Archive for the ‘Taxable Talk’ Category

Martin Veneroso, E.A.

Tuesday, August 24th, 2021

Clayton Financial and Tax isn’t the largest tax firm, but one thing I’ve insisted on is that all preparers be credentialed (either Enrolled Agents or CPAs).  The reason is that it shows a dedication to the profession, and a willingness to continue learning.  While it would be nice if Congress were to enact a nice, simple Tax Code, what we have today is something out of Tom Lehrer (“It’s so simple, so simple, that only a child can do it!”).

Something I mention from time to time is that if you are young and are looking for a career with (unfortunately) plenty of growth opportunities, becoming an Enrolled Agent is something to consider.  I strongly suspect that income tax returns will be around in the time of my great, great grandchildren, and as long as we have a Congress I expect tax returns to continue to get more and more complex.

Martin Veneroso is our newest employee.  He was notified in early August that he had passed the final part of the Special Enrollment Examination (the three-part test that one must pass to become an Enrolled Agent).  This past weekend he received his enrollment card in the mail (so at least one part of the IRS is able to process paperwork timely!), so Martin becomes the third E.A. on our staff.  Congratulations, Martin, and welcome to being a licensed tax professional.


Gambling With an Edge Podcast

Monday, November 30th, 2020

I was this week’s guest on the Gambling With an Edge podcast where we talk about taxes (with an emphasis on gambling). You can download the podcast here; it’s also available on iTunes and all the other usual podcast locations.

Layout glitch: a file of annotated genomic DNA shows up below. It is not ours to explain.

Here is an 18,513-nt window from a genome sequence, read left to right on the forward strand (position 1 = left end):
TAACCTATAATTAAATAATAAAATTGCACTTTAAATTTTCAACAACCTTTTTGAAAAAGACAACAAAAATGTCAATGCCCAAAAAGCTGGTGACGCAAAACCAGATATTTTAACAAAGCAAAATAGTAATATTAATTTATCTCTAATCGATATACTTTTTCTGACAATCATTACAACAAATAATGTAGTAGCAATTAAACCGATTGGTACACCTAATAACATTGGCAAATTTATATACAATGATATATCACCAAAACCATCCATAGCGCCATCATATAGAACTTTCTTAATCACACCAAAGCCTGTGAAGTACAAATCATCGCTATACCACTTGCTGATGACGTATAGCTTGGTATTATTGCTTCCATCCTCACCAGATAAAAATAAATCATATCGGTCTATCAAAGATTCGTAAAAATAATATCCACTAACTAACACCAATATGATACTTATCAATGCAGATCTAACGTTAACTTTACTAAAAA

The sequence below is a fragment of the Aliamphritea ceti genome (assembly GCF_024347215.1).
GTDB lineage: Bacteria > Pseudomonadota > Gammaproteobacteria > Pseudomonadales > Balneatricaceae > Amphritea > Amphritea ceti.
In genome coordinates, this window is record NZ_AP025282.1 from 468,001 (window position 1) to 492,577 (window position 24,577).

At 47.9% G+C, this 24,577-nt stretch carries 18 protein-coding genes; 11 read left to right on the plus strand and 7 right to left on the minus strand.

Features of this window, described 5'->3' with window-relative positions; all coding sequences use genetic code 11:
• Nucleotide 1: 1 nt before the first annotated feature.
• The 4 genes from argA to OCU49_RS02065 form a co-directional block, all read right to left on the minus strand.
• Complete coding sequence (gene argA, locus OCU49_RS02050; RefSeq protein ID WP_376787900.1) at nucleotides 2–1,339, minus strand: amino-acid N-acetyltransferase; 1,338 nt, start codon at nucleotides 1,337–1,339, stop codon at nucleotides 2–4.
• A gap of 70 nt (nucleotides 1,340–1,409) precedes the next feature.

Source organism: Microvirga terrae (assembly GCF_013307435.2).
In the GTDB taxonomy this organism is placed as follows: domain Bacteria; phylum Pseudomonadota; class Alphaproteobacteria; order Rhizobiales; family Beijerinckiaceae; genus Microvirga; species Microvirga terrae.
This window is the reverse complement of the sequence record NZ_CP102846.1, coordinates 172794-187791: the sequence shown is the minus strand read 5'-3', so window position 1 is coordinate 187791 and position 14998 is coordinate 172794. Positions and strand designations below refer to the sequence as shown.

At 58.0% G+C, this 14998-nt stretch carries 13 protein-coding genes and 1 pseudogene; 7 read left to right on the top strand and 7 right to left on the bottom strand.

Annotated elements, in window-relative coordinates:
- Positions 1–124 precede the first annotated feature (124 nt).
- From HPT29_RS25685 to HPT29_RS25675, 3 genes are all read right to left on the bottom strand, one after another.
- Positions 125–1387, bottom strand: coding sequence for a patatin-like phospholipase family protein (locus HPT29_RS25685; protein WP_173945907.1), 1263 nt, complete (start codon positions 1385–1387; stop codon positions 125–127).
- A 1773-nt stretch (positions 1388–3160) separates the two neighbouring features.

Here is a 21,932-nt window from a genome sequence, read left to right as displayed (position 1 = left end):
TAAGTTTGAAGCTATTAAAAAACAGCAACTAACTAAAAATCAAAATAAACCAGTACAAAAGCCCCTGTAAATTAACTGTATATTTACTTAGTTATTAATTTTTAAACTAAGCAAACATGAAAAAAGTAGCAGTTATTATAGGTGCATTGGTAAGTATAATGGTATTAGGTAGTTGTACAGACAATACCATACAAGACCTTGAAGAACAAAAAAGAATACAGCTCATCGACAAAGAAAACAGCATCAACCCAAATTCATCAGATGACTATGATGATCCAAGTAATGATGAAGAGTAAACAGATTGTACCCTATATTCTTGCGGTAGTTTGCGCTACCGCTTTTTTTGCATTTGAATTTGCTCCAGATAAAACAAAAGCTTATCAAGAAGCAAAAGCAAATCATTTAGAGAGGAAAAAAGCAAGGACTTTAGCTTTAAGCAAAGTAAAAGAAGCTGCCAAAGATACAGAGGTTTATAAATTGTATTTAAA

We spoke about changes in the tax law, self-employment tax for professional gamblers, self-dealing vis-a-vis IRAs, 529 plans, and offshore (foreign) corporations among other issues. I also gave a non-tax recommendation on my favorite Thai restaurant here in Las Vegas.

Bozo Takes a Year Off

Wednesday, March 18th, 2020

Every year I’ve posted my Bozo Tax Tips. I will not be posting them for the 2020 Tax Season. There are too many serious issues going on, and I think it’s best to focus on the serious issues tax filers face.

You can still search for the past Bozo Tax Tips if you need some levity. And enjoy this picture (among other topics):

Rashia Wilson (Image Credit: Tampa Police Department)

For those wondering Ms. Wilson said the cops wouldn’t get her. She’s enjoying 20 years at ClubFed.

No Face to Face Appointments

Thursday, March 12th, 2020

Taxes are a personal business, and providing service to our clients is what we’re about. That means face-to-face interactions. But I’m also an employer, and I must look at the health of my employees. Thus, beginning tomorrow we are no longer having any face-to-face meetings. We are happy to use Skype, phone, or any other interaction for any scheduled appointments. We encourage all clients to use our Web Portal (we will email any of you who need that information), fax, or mail.